When climbing the career ladder, the goal is often to become the boss. But how many of us aspire to be a leader? Although being a leader or a boss sounds the same, the characteristics of each are considerably different. When we talk about sports teams or governments, we talk about leaders and leadership qualities to guide us through adversity. Can the same be said for a boss? Here, we take a look at what separates a leader from a boss and the leadership qualities involved.
To understand the separation, it’s important to understand the leadership qualities of a leader and how they differ from a boss. Bosses can be leaders, but it often takes years of experience to get to that point. Furthermore, it sometimes takes working under a poor boss to understand the leadership styles and qualities needed to become a great influencer or manager.
79% of employees will quit their jobs due to a lack of appreciation from leaders. That’s a sombre statistic, and one some bosses should remember when trying to manage their team. So, with that in mind, here are some of the qualities that make up a great manager – and separate a leader from a boss.
Whereas a boss would focus on managing employees, a leader will inspire them to achieve. This breeds innovation, creativity, and pride in their work. A boss will instruct and move employees around, instead of empowering the team. Power and control are the hallmarks of a boss, whereas a leader can persuade and influence through inspiration and motivation.
A leader will be more inclined to motivate staff through encouragement and support, offering constructive feedback. With positive reinforcement and well-thought-out feedback, an employee will be more motivated to give 100% effort in their work. On the other hand, a boss would criticise and berate instead of working on a solution with the team to improve for future instances. This promotes negativity and a lack of motivation in the team.
A positive leadership quality is the reaction to new ideas. A leader will take on board comments from the team, opening a discussion on how to move forward. By doing this, a leader will gain the respect of their team and solve problems promptly. A boss may have a negative stance. They will assume they know all the answers and perceive themselves to be an expert.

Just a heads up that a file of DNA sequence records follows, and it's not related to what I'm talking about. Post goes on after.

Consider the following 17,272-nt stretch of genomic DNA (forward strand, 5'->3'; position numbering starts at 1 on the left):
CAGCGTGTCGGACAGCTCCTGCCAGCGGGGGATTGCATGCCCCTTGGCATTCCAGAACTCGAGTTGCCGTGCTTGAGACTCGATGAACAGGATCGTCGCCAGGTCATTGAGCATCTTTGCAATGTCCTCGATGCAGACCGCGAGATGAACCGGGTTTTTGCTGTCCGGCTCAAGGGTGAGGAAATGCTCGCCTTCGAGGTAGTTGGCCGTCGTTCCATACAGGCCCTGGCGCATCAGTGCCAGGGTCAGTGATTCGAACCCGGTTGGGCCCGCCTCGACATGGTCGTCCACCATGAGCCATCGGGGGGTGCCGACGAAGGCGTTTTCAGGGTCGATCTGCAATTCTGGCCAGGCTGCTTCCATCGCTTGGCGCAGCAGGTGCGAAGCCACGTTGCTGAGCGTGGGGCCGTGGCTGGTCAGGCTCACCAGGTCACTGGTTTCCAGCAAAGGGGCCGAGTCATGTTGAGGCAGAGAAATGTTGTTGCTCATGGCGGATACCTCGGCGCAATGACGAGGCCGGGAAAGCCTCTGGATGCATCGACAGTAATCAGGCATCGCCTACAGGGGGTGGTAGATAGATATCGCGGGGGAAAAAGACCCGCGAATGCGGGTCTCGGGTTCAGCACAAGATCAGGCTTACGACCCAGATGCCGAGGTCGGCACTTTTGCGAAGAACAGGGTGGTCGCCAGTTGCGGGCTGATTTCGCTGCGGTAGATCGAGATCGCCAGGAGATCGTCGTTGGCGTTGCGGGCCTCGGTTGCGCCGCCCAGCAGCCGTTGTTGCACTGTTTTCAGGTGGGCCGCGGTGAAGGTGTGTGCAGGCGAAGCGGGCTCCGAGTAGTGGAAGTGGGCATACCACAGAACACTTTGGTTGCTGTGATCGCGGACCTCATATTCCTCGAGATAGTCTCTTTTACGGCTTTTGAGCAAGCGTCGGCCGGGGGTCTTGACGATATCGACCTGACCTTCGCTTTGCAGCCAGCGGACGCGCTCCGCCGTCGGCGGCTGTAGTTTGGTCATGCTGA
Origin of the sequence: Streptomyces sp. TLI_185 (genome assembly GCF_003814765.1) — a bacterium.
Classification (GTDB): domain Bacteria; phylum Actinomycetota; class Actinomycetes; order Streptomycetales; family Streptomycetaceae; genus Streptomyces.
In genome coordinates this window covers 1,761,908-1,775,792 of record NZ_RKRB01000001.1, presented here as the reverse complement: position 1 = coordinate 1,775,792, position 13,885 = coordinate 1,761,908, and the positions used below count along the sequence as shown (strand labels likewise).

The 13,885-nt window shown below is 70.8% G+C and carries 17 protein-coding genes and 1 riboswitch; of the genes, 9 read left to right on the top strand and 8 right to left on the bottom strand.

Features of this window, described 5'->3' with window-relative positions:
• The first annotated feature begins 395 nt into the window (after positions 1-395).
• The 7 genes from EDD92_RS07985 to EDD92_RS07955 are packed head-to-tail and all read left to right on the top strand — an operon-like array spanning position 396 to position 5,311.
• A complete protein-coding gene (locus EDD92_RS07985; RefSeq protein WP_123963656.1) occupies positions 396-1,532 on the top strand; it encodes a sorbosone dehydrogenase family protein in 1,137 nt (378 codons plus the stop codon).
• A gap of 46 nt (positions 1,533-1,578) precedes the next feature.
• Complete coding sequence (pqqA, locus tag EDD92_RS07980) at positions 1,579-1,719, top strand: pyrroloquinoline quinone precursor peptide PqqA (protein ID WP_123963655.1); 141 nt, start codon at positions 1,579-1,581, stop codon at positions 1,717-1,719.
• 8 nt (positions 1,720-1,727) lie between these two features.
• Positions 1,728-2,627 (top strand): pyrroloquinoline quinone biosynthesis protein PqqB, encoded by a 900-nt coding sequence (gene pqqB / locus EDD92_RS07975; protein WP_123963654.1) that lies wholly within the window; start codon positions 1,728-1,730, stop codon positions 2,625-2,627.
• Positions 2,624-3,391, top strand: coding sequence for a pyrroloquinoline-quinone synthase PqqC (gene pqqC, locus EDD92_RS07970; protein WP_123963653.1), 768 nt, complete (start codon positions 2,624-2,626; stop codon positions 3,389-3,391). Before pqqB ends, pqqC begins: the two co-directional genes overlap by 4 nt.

A good sign of leadership is accountability. Being able to take accountability for their actions is a sign that the leader is responsible and won’t pin the blame on anyone else. However, a boss might seek to blame their team. They also might shirk the responsibility of facing up to the consequences of an event or their actions.
A team needs to know that their leader will step up when needed and accept accountability, good or bad. If employees know their leader will take accountability, they will have faith in them and be more inclined to follow them.
Similarly to having a receptive stance, a leader will have strong communication skills. This means having a two-way dialogue with their team and listening to their needs. Strong leadership qualities involve setting clear expectations and listening to the responses from their team and adjusting as necessary. Good communication is the key to clarity and efficiency, and a good leader will understand this.
A boss will feel that communication is a one-way street. Their team will suffer as a result, not being able to voice their concerns or talk about solutions to challenges.
A team needs to know that their leader is focused on them, and not looking inwards. A good leader will be focused on the ‘we’ instead of the ‘I’. For a team to work well, all members must be pulling in the same direction and focusing on the same goals. A leader will instigate this by focusing on the team, instead of their own goals.
A boss will be more likely to look at themselves, their own goals, and what drives them on instead of the team.
A leader that is involved in the daily tasks of a team inspires success. A big motivation factor is seeing a leader roll up their sleeves and helping a team get the job done when needed. It can be common for bosses to delegate and instruct, before disappearing until the work is done. Leaving the employees to work on their own could be empowering, but if there are significant challenges the leader should participate in the solution.
There is a fine line between empowerment to get the job done and abandoning the team. A good leader will know the difference and know when to get stuck in.
With 77% of organisations reporting that leadership is lacking, it’s clear to see that working on your leadership qualities has never been more important. There are courses available for developing leadership skills, but for a boss to improve their leadership style, they should observe and understand their team.
A leader’s greatest source of information and resource is their team, not their own knowledge. While individual knowledge is important, it is only part of the route to success. After all, a leader is only as good as their team – and the team will only improve under the guidance of a strong leader.
A good leader will draw upon their team, empower them to succeed, and motivate them to strive for perfection. They will do all this while striving for effective communication. By enhancing their leadership qualities and styles, a boss can become a leader and grow their business with the help of their team. A strong, tight-knit team is part of the foundations of a successful business.
By looking at the above leadership qualities, we can see that there is a clear separation between a boss and a leader. It takes time to evolve into an effective leader, but a boss should always strive to become a leader.
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